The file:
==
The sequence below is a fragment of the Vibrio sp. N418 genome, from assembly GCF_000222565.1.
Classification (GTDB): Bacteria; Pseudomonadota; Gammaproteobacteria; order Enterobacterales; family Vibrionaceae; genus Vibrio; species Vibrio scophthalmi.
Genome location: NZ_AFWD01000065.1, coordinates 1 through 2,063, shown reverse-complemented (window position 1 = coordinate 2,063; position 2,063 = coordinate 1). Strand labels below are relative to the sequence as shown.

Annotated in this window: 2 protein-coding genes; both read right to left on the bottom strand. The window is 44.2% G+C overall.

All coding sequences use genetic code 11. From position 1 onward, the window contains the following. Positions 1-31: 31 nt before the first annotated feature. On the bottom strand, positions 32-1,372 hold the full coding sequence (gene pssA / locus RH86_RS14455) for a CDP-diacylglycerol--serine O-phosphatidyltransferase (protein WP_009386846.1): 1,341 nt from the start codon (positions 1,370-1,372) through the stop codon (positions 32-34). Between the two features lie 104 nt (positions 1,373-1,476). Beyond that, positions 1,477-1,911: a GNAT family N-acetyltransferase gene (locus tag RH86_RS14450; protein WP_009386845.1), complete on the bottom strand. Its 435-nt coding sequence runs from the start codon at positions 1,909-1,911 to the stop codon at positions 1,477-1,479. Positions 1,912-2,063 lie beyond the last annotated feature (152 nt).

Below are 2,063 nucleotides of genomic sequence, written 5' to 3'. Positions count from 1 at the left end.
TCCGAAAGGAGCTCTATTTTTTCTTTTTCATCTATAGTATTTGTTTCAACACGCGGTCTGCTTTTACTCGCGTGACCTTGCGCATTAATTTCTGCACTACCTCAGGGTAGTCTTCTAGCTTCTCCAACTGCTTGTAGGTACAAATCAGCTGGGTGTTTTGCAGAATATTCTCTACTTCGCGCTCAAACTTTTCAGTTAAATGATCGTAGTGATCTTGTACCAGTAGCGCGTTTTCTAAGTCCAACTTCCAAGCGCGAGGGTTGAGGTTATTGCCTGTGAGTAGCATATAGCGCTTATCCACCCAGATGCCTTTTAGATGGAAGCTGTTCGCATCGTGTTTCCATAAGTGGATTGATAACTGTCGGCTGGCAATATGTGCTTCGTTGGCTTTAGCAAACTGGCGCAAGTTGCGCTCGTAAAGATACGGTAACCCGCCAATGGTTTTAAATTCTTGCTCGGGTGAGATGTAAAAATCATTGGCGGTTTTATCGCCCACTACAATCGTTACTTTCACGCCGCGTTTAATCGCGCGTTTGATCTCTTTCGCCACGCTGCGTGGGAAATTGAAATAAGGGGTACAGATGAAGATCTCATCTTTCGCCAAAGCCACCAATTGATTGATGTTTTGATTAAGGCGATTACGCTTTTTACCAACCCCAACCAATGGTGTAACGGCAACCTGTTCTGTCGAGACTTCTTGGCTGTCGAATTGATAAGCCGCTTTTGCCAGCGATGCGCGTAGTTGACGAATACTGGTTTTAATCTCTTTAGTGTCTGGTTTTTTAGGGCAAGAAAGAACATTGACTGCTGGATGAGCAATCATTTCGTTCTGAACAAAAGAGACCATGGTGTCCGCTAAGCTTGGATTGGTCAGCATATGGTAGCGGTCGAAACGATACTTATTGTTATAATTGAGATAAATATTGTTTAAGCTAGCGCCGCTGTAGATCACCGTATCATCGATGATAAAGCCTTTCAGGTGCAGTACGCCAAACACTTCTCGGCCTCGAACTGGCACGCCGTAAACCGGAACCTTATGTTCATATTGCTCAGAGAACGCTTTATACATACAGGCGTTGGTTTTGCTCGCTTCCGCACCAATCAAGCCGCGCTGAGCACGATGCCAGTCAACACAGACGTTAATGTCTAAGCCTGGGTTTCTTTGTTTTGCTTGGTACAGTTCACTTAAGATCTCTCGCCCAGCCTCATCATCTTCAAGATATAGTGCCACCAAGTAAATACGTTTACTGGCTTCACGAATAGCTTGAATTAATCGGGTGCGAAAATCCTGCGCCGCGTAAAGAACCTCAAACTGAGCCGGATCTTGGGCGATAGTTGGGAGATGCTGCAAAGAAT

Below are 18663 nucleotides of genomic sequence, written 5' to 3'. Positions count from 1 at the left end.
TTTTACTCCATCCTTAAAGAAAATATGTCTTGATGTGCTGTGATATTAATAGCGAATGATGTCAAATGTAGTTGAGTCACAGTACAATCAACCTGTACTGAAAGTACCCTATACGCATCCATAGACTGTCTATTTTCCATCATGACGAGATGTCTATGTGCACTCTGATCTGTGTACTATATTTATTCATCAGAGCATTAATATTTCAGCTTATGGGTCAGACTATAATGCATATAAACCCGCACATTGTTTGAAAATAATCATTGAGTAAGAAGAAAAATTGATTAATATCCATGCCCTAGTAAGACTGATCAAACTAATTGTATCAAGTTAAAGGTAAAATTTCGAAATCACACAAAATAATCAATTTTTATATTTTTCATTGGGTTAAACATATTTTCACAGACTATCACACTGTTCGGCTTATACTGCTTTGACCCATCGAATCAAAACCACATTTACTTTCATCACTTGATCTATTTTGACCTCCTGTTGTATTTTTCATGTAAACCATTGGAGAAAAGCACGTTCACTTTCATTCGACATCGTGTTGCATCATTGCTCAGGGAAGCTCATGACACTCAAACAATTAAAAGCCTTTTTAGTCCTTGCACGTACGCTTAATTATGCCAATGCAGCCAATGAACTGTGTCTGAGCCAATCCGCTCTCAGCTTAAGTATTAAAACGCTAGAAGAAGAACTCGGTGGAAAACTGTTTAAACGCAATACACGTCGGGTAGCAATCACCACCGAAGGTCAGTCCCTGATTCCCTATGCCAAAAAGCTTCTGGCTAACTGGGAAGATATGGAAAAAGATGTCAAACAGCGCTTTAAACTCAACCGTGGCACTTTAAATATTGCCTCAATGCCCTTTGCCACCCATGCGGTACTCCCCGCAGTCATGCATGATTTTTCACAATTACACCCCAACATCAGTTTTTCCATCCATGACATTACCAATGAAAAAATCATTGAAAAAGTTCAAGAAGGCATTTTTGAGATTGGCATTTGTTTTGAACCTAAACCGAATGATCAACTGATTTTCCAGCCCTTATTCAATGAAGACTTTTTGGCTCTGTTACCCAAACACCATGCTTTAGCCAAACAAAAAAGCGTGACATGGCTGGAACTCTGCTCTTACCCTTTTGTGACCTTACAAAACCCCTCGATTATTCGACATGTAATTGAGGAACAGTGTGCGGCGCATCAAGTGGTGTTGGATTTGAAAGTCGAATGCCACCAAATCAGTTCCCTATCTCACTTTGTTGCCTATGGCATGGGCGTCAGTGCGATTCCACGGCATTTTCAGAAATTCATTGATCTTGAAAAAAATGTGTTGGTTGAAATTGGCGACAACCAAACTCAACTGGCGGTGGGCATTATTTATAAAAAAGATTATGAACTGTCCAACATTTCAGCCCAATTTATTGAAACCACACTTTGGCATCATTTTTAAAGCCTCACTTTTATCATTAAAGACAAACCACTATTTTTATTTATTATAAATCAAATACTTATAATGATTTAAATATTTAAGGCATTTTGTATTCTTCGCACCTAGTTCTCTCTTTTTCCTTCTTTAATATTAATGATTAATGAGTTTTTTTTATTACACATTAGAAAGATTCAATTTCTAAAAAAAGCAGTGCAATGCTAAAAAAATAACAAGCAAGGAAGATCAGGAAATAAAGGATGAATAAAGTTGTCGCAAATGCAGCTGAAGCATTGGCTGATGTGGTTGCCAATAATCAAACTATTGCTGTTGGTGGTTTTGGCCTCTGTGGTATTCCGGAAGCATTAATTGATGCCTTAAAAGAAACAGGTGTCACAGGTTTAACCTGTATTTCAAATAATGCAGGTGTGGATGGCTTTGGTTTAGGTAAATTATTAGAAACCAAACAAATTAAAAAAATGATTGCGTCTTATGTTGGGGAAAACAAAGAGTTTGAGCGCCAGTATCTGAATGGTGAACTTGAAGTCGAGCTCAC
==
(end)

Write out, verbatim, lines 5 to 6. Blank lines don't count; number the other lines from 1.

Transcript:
All coding sequences use genetic code 11. From position 1 onward, the window contains the following. Positions 1-31: 31 nt before the first annotated feature. On the bottom strand, positions 32-1,372 hold the full coding sequence (gene pssA / locus RH86_RS14455) for a CDP-diacylglycerol--serine O-phosphatidyltransferase (protein WP_009386846.1): 1,341 nt from the start codon (positions 1,370-1,372) through the stop codon (positions 32-34). Between the two features lie 104 nt (positions 1,373-1,476). Beyond that, positions 1,477-1,911: a GNAT family N-acetyltransferase gene (locus tag RH86_RS14450; protein WP_009386845.1), complete on the bottom strand. Its 435-nt coding sequence runs from the start codon at positions 1,909-1,911 to the stop codon at positions 1,477-1,479. Positions 1,912-2,063 lie beyond the last annotated feature (152 nt).

Below are 2,063 nucleotides of genomic sequence, written 5' to 3'. Positions count from 1 at the left end.